The Falconer’s archaeology collection starts not with Victorians, but a good quarter of a million years earlier, and several species of human into the past.
Whatever homo species it was that left their distinctive flint tools at St. Acheul in France, it was our Hugh Falconer who some 200,000 – 300,000 years later collected several, helped identify the Acheulian hand-axe, and began to recognise its stunning antiquity.
The archaeology collection starts right at the bone and continues through rare and precious objects including many from type-sites: Besides the Acheulian hand-axes from St. Acheul, there are Mousterian (Neanderthal) flints from Le Moustier, Magdalenian (‘Cro-Magnon’) flints from La Madelaine, and the huge ‘livres de beurre’ from Grand Pressigny, presented to Hugh Falconer by the Duc de Luynes at Pressigny in 1864.
This collection of important finds from many of the major prehistoric cultures of Europe, collected at the very sites which gave names to those cultures, is not matched anywhere within Scotland.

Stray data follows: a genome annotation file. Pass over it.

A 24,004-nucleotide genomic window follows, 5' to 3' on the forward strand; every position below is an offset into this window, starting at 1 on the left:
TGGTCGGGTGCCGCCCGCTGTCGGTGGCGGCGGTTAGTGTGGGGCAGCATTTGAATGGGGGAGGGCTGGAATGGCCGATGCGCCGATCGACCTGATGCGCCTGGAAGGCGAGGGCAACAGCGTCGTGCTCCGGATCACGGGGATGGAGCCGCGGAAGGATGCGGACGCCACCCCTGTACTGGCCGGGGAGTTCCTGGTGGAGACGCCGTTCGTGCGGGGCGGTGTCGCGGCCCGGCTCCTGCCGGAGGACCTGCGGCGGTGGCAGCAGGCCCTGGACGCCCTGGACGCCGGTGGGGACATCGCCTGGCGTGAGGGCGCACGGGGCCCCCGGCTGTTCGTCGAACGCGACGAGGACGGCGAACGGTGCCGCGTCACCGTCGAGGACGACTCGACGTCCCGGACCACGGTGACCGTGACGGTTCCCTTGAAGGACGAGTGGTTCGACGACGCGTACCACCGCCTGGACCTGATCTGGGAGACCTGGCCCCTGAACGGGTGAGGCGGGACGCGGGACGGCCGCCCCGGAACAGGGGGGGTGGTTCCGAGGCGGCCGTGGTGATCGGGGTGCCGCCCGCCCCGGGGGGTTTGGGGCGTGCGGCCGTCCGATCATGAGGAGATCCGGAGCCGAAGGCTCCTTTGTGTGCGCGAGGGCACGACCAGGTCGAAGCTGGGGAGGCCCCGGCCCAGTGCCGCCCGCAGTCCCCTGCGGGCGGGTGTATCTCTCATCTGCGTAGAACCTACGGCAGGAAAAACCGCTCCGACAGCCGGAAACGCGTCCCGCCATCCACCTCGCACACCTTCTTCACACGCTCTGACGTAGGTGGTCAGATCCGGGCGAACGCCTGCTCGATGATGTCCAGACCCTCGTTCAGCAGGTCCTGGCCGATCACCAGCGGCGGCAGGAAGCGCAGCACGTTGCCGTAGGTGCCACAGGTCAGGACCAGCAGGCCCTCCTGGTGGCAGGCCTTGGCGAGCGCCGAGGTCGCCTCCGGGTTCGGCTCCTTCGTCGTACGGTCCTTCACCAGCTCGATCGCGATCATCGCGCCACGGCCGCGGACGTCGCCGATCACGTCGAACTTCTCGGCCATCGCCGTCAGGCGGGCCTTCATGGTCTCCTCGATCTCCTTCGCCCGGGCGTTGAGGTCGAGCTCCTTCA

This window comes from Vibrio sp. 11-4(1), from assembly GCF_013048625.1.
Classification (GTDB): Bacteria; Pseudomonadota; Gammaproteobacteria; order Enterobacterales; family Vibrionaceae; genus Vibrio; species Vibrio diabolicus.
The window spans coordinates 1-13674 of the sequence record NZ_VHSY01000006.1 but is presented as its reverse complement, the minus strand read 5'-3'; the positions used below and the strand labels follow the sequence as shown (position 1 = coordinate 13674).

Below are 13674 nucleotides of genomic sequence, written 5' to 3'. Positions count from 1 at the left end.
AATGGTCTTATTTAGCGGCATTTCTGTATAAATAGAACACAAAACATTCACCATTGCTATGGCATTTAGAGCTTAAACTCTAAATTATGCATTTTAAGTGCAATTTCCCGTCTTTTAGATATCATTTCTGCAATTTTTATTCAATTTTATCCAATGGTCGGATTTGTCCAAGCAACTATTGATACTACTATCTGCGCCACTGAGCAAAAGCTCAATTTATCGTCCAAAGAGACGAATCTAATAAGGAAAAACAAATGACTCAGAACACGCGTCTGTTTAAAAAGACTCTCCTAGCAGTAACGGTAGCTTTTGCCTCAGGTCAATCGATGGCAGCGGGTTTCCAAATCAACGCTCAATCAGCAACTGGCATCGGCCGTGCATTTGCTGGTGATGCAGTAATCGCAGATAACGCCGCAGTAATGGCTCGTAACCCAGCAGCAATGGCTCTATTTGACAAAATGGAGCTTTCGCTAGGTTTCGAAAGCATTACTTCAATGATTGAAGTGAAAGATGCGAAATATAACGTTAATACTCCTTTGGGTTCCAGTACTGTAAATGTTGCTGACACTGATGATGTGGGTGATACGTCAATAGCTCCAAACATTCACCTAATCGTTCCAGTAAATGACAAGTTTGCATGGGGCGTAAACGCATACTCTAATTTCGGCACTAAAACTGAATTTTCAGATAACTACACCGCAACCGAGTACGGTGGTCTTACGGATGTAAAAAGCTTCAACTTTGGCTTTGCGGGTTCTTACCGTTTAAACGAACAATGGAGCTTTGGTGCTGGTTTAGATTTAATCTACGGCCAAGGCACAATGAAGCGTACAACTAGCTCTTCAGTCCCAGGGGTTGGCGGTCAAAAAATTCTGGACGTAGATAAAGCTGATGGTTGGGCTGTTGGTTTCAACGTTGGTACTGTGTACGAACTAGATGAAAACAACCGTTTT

On this foundation the collection has risen to include a great richness of local Moray prehistory. Thousands of objects tell the partly-revealed story: tiny Neolithic flint bird points, thick potsherds from Bronze Age burials, Roman brooches, glass fragments from vanished cathedrals, jet beads, glass beads, and notched iron blades. Swords and spindle-whorls, flint knives and quernstones.
In the continuing quest to sort all this out and understand the language it transmits from the past, professional and amateur archaeologists have been taking advantage of the lab space offered by the museum’s Store. Many, many hours of post-excavation work on materials from current field work around Moray have been enabled under the Falconer roof, allowing local people to contribute to and learn from the work of professional field archaeologists and specialists.